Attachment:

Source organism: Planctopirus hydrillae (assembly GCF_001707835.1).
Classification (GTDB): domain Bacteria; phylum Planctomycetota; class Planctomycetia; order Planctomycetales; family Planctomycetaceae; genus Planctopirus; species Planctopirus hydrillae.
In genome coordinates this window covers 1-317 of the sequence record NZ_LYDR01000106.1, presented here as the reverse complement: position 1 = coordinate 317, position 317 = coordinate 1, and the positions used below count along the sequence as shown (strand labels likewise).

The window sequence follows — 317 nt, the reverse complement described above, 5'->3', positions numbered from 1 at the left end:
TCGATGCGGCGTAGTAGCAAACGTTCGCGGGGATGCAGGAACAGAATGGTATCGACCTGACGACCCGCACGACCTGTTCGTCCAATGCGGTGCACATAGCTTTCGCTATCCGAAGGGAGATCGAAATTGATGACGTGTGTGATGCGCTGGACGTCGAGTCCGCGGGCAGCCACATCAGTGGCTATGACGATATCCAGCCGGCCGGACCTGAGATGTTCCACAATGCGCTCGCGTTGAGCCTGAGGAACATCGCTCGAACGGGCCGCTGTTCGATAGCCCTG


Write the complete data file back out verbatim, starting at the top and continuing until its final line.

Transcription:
Source organism: Planctopirus hydrillae (assembly GCF_001707835.1).
Classification (GTDB): domain Bacteria; phylum Planctomycetota; class Planctomycetia; order Planctomycetales; family Planctomycetaceae; genus Planctopirus; species Planctopirus hydrillae.
In genome coordinates this window covers 1-317 of the sequence record NZ_LYDR01000106.1, presented here as the reverse complement: position 1 = coordinate 317, position 317 = coordinate 1, and the positions used below count along the sequence as shown (strand labels likewise).

The window sequence follows — 317 nt, the reverse complement described above, 5'->3', positions numbered from 1 at the left end:
TCGATGCGGCGTAGTAGCAAACGTTCGCGGGGATGCAGGAACAGAATGGTATCGACCTGACGACCCGCACGACCTGTTCGTCCAATGCGGTGCACATAGCTTTCGCTATCCGAAGGGAGATCGAAATTGATGACGTGTGTGATGCGCTGGACGTCGAGTCCGCGGGCAGCCACATCAGTGGCTATGACGATATCCAGCCGGCCGGACCTGAGATGTTCCACAATGCGCTCGCGTTGAGCCTGAGGAACATCGCTCGAACGGGCCGCTGTTCGATAGCCCTG